Emily Edelman & Dima Ofman & Andrew Badr, Asemica #151, 2021.

AM: You call yourself an artist and a maker. I have an edition print from you in my collection. How important is the physical component of your artistic practice?

EE: Extremely. We are physical beings living in a physical world. That said, I don’t see such a solid line between digital and physical. Painting, embroidery, and digital art all have a base physical module that defines the medium and begs creative decisions. In digital art, there are still physical modules like pixels, glass, hardware, light, and the environment. So the screen inevitably brings physical characteristics with it.

AM: Do you approach working on a project differently when you know it will be part of an IRL exhibition?

EE: Materiality, scale, and display are always worth considering from the start of a project, and I feel lucky when I know from the outset where the work will be displayed. Scale, a powerful tool in any medium, is particularly interesting to me. We humans look out onto the world from our human-sized perspective, so we have different relationships with things smaller than us and things bigger than us. There’s room for narrative and drama, relatability, and human experience when varying scale within an artwork or installation.

My project, AGAR, is about shifting the scale of pixel art. I knew from the beginning that I wanted to show outputs that were tiny in frames as well as gigantic as floor-to-ceiling fabric tapestries. Illuminated was made for the screen; the gradients take each shape from a colour to white, and wherever there is white, we see the brightest areas of the screen’s light, creating literal illumination. One day, I’ll display ILLUMINATED in a really dark room on small seductive screens that call a viewer to get closer.

Emily Edelman & Dima Ofman & Andrew Badr, Asemica #221, 2021.

AM: You ask the following question on your website, calling it your "constraint" when creating artwork, but don’t give an answer: "How can you write an algorithm that outputs consistent beauty and consistent surprise?" Do you have an answer to this question?

EE: There isn’t one answer. That challenge defines the medium. I think most generative artists would say it’s about creating a system of rules that communicate with each other and interplay well—and then defining where, within their combining ranges of possibility, you want to place more emphasis. When possibilities are too broad, you risk losing consistency; too narrow, and you lose surprise.

AM: Are constraints liberating?


EE: Yes. There’s nothing scarier than a blank, white page. But it's worth noting that fear can also serve as a powerful motivator.

Emily Edelman, Twos (test outputs), 2023.

AM: What else is important to you when creating artwork?

EE: The art that is the portfolio: the artist’s arc, the thematic period. I ensure the line between my projects tells its own story. Steve Pikelny is so good at this. So are William Mapan and Maya Man. Their work is recognizable as their own, and their projects communicate with one another within the wider portfolio.

I’ve explored themes of typography, communication, scale, colour theory, and the relationship between physical and digital design theories. These each play a part in most of my recent work, though this list is ever-evolving and the story will always shift.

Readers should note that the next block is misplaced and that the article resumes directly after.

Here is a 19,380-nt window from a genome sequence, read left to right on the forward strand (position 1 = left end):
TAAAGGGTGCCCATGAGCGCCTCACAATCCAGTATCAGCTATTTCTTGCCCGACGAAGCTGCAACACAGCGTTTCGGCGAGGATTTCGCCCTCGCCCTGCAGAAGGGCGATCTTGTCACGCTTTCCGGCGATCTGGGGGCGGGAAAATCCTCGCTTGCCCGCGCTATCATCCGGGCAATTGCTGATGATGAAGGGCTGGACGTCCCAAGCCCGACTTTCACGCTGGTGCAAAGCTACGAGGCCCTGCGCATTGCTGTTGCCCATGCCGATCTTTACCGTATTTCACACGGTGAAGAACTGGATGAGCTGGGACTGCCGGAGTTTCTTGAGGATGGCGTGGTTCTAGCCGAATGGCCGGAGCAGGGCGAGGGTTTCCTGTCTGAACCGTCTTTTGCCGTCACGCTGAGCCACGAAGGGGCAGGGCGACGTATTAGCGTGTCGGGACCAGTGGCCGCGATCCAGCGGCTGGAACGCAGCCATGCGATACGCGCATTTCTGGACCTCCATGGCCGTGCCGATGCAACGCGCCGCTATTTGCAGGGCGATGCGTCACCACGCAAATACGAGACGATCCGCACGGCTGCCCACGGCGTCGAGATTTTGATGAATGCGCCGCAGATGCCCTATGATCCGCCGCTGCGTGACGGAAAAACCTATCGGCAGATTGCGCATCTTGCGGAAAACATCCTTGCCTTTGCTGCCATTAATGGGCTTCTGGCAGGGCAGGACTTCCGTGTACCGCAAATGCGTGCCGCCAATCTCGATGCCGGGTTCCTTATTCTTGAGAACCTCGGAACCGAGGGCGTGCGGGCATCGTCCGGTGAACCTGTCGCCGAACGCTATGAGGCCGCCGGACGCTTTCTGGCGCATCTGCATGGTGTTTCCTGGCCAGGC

AM: Is code a medium or a tool for you?

EE: In a world where I stick to definitions that serve me, a medium is defined by its physical module. So, digital art, which is composed of pixels and light, is a medium. Code, on the other hand, is a tool. Painting is a medium, and a paintbrush is a tool. I recognize there are many ways to slice this, and I invite anyone reading to challenge this division.

Emily Edelman, Illuminated #4, 2022.

AM: Do you think it’s important that generative artists are capable of coding their own work?

EE: My first long-form generative series, ASEMICA, was coded by two creative partners, Dima Ofman and Andrew Badr. I wrote an algorithm in English in the form of a detailed, complicated flow chart. The process was extremely structured and precise, and it felt so natural—like recording a type of creative thinking I already employed, regardless of medium.

I eventually recognized that learning how to code could be a long, gradual process, that it doesn’t have to be all or nothing, and that I could learn what I needed to learn to implement a vision.

AM: When and how did you learn how to code?

EE: After ASEMICA launched in November 2021, I started making more art and eventually left my design job. I signed up for a coworking space and spent a few months working through Daniel Schiffman’s materials. I discovered that code is like any tool—you can experiment, you can improve, and you can make happy mistakes. It was freeing and addictive to realize I could program repeat actions with designed elements and create magic with language. And get my hands dirtier in the process.

Emily Edelman, Illuminated #2, 2022.

AM: Which advice would you give emerging artists who consider learning to code?

EE: Anna Lucia says it so well: go to YouTube and search for Daniel Schiffman. Specifically, watch the entire CODING TRAIN series and pause frequently to work alongside the lessons.

Recognize the power of code to iterate within an idea. You aren’t creating a brushstroke; you are creating the instructions for a brushstroke you can manipulate and repeat in endless ways.